NIACE response to support package for loans in FE12 July 2012
NIACE welcomes the announcement of a package of support measures to address some of the concerns about the introduction of advanced learning loans for adults aged 24 and over in further education from next year. These support measures were announced alongside the introduction of regulations for the loans by John Hayes MP, the Minister for Skills, FE and Lifelong Learning, on 12 July.
Since the announcement of the Advanced Learning Loans policy last year, NIACE has consistently asked for more research and analysis to be done to ensure adults most in need of education are not put off by loans. Following the publication of the Government’s impact assessments in May, NIACE suggested a number of actions that should be taken.
NIACE proposed that Government should commit itself to writing-off the FE loan debt of those students who progress to higher education.
Government has responded with an announcement that the Student Loan Company would write-off any amounts outstanding on an Access Course loan once students had completed their subsequent higher education course.
NIACE urged the Government to consider whether it might plan for the introduction of bursaries should the need arise.
Government has responded with plans for a £50 million bursary fund over two years, disbursed by colleges and training organisations to vulnerable learners such as those with learning difficulties or disabilities, adults with children in care, and ex-military personnel. The level of the bursary fund will be kept under review.
NIACE proposed to Government and the Skills Funding Agency that the National Careers Service should introduce a ‘Skills Healthcheck’ or ‘Career Review’ for adults in mid-life – especially as the Government’s own impact assessment showed that adults aged 40 and above are less likely to respond positively to the idea of taking out a loan.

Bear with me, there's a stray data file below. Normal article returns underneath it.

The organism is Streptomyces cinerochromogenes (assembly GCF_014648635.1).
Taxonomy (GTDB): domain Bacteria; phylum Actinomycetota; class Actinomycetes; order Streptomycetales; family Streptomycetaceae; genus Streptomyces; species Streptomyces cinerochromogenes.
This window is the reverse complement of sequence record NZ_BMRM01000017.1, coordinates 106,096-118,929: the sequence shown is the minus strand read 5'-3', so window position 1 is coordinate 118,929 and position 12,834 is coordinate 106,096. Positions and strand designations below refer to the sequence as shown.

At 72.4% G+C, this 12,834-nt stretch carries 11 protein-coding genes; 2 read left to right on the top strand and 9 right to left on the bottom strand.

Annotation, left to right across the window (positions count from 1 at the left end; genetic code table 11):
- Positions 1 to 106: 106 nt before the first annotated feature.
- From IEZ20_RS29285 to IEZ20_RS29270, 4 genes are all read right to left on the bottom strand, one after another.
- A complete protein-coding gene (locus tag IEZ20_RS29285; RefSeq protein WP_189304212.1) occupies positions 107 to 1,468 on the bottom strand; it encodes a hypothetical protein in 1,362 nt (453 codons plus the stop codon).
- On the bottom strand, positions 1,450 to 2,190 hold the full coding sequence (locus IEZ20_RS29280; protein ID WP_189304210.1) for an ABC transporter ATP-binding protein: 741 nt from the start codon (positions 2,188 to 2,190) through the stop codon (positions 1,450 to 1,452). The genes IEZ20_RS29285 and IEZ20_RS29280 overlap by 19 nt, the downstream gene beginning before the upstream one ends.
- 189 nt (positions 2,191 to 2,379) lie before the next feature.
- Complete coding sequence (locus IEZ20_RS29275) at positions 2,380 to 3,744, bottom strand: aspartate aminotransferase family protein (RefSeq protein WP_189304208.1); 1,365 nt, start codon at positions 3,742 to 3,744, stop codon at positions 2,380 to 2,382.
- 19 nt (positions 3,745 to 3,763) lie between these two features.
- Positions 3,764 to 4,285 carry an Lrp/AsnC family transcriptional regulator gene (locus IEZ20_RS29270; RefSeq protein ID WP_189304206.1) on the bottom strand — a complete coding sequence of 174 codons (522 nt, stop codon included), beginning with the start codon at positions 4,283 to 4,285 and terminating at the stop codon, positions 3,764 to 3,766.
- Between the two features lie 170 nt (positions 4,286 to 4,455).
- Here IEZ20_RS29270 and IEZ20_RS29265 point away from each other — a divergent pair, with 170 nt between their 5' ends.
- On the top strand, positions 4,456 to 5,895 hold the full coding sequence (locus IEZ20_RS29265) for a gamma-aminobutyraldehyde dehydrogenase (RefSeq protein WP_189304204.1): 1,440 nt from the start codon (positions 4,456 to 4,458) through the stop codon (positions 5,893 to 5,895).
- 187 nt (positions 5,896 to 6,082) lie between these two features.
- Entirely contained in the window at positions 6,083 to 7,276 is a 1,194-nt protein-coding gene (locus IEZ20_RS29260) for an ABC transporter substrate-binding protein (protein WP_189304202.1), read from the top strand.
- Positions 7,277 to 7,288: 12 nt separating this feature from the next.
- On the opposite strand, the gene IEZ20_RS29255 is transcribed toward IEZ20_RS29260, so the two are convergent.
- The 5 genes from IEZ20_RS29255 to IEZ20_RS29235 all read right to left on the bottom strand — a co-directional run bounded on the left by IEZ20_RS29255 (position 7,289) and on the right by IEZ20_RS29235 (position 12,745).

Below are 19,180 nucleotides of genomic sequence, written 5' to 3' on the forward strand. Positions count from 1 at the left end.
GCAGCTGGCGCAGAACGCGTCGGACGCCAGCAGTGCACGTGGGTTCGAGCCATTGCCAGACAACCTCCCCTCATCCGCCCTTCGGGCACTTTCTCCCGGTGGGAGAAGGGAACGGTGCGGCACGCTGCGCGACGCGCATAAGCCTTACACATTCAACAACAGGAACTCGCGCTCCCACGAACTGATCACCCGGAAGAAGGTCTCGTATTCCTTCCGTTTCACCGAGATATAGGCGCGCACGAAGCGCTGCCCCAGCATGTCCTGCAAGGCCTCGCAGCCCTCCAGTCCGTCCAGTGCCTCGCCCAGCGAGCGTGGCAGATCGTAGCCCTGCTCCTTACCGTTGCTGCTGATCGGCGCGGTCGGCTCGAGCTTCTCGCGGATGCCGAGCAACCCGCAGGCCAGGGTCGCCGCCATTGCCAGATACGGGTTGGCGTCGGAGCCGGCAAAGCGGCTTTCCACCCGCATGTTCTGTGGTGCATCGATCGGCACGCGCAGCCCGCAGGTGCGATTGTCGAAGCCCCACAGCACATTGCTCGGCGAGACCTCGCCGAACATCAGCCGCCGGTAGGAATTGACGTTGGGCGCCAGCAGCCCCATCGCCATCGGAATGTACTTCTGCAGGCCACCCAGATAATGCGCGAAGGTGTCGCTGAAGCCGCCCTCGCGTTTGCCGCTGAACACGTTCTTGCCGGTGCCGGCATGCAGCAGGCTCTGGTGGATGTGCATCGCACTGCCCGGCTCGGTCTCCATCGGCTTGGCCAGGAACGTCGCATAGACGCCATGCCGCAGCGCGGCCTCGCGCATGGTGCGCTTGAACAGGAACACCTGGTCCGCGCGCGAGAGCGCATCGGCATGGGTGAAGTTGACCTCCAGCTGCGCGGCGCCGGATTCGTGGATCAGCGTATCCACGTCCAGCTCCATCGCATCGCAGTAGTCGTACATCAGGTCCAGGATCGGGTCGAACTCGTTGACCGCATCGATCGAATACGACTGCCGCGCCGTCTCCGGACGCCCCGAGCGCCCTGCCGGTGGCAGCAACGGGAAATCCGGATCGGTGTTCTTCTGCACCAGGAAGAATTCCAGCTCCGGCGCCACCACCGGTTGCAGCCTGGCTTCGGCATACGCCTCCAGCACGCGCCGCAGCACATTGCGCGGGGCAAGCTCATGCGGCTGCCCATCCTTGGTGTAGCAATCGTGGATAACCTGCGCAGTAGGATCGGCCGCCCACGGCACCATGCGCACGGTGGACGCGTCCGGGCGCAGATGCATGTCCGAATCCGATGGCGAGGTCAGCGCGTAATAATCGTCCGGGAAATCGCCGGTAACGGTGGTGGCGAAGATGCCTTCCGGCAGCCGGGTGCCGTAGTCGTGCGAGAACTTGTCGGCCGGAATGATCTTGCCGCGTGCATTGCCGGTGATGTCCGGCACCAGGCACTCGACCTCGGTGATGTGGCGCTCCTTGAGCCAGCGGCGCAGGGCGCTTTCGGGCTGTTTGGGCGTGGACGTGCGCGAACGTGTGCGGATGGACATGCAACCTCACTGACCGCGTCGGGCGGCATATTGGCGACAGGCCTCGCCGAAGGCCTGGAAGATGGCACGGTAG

Government has responded with an announcement to introduce additional information, advice and guidance for adults who are uncertain about loans, provided by the National Careers Service.
NIACE warned that, “A number of subject areas may become at risk since a fall in adult demand can affect the viability of provision for the 16 -24 age group. Such a problem may be felt most acutely in capital-intensive courses (such as construction and engineering) and there may also be disproportionate effects in particular labour markets (for example social care and childcare).”
Government has responded that, “We will work with the Further Education sector to encourage more learners to consider courses in STEM and growth industries, so that we continue to drive sustainable growth alongside social mobility.”
David Hughes, Chief Executive of NIACE, said:
“NIACE is relieved that Ministers and officials now recognise, publicly, that the loans policy involves real risks. This is new territory for further education which creates uncertainty and it is being introduced at a time of unprecedented economic turbulence. We therefore congratulate the Government for listening to representations in parliament and from across the sector. The Minister listened carefully to our concerns and discussed possible solutions with us. From that the Government has come up with a welcome range of mitigating actions and NIACE will work closely with Government to ensure that any unexpected and unfair outcomes are minimised.”
“We will continue to monitor how this works with the hope that our remaining concerns do not materialise. Where they do, I am confident that the Minister will want to discuss further actions to ensure that this policy is a fair one in practice. We need to do everything we can to make sure that learners do not miss out on the opportunity to participate in learning and benefit from it.”